Award-winning writer, William Poe, earned a bachelor’s in art from the University of Arkansas at Little Rock and a master’s in anthropology from the University of Nebraska. His novel, Simple Simon (ISBN:978-1477624999), is the winner in the 2016 IndieReader Discovery Awards LGBT Fiction category as well as a finalist in the Clarion ForeWord Reviews Book of the Year Award 2013 in Fiction Gay & Lesbian (Adult Fiction).
Tell us something about your book. The basics: what’s it about?
Simple Simon is the story of a gay man struggling with his identity while coming to terms with drug addiction and loss of faith. The story unfolds in a rehab center as Simon relates the events of his life that led him to seek community, first in a new religious movement, and later in the gay bars of Hollywood, eventually succumbing to the despair of drug addiction, and finally, renewed hope through the discovery of love and the acceptance of his family.
What drove you to write this particular book?
Simon’s narrative draws on personal experience, and the struggles of people I have known over the years. There are libraries of novels about heterosexual experiences, but not enough literature has been written about the gay community. Knowing what draws people to follow charismatic religious leaders added to the emotional depth of the stories I wanted to write.
What’s your writing regimen? Where do you do your writing?
Writing has long been a passion, beginning as early as high school journalism, if not before. When I considered what it would take to write serious literature, I began to read with a different eye, noting the manner by which authors gave their characters life, set atmosphere, kept the reader interested. My first task as a writer was to read. Next was to ask myself, what was the point of my writing. I realized that I wanted to entertain as well as to educate, to make the story engaging as well as consequential. Because character development is so important to my novels, I find it easiest to write sitting in a public area such as a coffee shop, surrounded by people engaged in conversation.
Who are your greatest writing influences?
The authors I most admire create characters that breath with life and take the reader on emotional journeys. I read novels strong in narrative and vivid experience, some famous, some less so. I have read the novels of John Steinbeck, but also Dawn Powell and Edna Ferber. Gay authors such as John Rechy gave me confidence in the manner of writing that came naturally—straightforward and honest.
By virtue of Simple Simon’s gay narrator and story line, the novel is considered LGBT fiction, but I prefer to classify it as literary fiction.
How did you come to self-publish? Did you try to get published traditionally?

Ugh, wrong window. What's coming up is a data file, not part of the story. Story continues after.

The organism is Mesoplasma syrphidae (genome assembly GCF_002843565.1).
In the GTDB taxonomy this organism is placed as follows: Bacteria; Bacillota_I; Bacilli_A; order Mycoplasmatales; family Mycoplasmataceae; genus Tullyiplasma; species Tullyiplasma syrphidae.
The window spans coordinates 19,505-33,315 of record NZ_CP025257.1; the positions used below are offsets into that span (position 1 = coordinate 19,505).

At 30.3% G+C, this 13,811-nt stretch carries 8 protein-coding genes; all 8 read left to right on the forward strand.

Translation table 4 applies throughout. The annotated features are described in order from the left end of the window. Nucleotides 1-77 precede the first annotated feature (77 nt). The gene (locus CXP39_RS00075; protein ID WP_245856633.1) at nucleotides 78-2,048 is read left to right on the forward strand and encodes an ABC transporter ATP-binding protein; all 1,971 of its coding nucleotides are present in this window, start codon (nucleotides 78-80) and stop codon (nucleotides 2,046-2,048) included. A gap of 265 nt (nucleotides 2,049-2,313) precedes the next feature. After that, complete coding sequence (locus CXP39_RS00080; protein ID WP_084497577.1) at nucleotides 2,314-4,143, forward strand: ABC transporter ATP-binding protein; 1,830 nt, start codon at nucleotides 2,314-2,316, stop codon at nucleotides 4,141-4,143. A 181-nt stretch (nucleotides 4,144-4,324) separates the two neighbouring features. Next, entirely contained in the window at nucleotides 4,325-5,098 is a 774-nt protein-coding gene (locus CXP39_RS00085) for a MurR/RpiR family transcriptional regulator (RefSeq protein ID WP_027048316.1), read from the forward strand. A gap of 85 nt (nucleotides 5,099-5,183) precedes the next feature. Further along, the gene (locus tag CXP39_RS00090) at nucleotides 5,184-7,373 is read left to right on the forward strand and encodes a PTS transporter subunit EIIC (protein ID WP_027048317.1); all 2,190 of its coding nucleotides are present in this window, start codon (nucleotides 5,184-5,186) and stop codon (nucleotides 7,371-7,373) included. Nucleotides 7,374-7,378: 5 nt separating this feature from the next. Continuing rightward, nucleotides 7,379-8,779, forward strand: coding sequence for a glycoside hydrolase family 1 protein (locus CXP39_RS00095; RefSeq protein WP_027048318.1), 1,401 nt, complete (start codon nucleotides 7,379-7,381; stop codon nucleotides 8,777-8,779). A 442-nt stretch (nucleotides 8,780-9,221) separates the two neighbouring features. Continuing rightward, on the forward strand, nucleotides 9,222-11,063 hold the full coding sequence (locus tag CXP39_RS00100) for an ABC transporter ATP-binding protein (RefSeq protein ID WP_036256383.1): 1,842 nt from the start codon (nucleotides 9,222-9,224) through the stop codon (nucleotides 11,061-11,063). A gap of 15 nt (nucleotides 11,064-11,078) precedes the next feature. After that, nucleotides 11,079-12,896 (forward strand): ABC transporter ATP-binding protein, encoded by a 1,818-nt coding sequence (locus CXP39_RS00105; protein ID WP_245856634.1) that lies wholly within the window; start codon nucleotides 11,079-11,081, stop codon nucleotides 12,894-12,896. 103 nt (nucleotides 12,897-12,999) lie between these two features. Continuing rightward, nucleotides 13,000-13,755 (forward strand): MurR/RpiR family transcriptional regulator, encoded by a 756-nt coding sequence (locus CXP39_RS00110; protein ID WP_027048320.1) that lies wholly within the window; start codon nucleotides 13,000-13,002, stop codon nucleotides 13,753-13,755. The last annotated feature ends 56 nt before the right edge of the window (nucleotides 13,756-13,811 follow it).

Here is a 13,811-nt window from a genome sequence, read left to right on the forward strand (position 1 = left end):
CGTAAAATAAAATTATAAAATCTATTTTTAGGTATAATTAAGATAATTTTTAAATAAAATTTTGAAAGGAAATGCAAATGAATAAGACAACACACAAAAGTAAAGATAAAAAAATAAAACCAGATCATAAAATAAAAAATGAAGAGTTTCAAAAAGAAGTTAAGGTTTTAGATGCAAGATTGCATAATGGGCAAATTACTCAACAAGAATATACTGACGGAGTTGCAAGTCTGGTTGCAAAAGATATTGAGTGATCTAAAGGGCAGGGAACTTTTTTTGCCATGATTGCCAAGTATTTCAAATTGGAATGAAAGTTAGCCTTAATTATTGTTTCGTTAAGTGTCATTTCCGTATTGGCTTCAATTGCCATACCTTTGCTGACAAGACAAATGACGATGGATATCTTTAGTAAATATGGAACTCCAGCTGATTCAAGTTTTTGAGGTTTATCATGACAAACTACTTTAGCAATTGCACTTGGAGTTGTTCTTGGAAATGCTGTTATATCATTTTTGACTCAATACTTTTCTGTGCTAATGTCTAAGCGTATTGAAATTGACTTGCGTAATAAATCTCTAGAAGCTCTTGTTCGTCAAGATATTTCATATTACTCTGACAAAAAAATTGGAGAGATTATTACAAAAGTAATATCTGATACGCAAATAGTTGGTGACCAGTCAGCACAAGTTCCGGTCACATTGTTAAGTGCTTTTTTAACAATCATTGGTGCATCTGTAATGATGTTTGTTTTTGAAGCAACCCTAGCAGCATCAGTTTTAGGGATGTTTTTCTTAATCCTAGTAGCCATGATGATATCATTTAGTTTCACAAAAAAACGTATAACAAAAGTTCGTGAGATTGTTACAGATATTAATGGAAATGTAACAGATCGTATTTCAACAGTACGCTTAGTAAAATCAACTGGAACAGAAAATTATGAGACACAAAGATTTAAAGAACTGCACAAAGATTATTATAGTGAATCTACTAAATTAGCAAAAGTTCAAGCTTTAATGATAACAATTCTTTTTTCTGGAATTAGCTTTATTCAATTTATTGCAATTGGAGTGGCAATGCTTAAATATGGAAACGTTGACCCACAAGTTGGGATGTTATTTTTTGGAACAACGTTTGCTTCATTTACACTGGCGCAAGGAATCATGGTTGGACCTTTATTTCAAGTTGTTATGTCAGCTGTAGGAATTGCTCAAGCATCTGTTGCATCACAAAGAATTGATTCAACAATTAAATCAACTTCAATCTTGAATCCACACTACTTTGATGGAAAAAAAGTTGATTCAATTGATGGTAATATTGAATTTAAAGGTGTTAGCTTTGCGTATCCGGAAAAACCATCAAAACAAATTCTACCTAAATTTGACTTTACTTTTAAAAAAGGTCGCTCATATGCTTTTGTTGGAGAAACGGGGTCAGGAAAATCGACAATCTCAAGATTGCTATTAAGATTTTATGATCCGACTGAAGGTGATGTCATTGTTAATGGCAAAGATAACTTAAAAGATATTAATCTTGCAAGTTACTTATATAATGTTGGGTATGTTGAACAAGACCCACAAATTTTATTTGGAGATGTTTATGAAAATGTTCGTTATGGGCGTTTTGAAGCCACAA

After contacting a few agents, I realized a few things about my desire to write. First, I wasn’t prepared to change the story to suit the editorial needs of commercial publishers. Second, I knew it was more important to follow my instincts with the approach to the stories I had to tell. An author should be content with what they write. There is nothing wrong with writing for a mass audience, but I knew my audience likely would remain small given the extreme nature of my subjects—drug addiction, cultism, the underbelly of gay life. My goals were not monetary as much as the desire to write meaningfully. I found that self-publishing still allowed the utilization of professional story editors, copy editors, layout designers and cover artists. I took advantage of these services to ensure a quality product.
What self-publishing service did you use? Happy with the service?
CreateSpace published both my novels, Simon Says (ISBN: 0615559573), and Simple Simon (ISBN: 1477624996). In both cases, they provided exceptionally high quality services.
Would you self-publish again?
The narrative of Simon Powell, begun in Simon Says and developed further in Simple Simon, will have another installment in a forthcoming novel.
Any words of advice for those looking to self-publish? Any big missteps/successes?
The most important decisions regarding self-publishing include asking oneself the purpose of their writing, identifying their publishing goals, and whether they have the personal resources to insure publication of quality literature.
What’s next on the horizon for you as an author?
Simple Simon follows the novel, Simon Says, which recounts Simon’s success as a motion picture distributor in Hollywood at a time when Simon is haunted by the faith he surrendered in order to live as a gay man. Simon meets Thad and builds a relationship fraught with jealousies and betrayals, which they strive to overcome. Simon’s decline into despair and drug use leads him into dangerous business affairs that threaten his relationship with Thad after leaving rehab. In an upcoming novel, Simon must face his past as Thad’s life is put in jeopardy.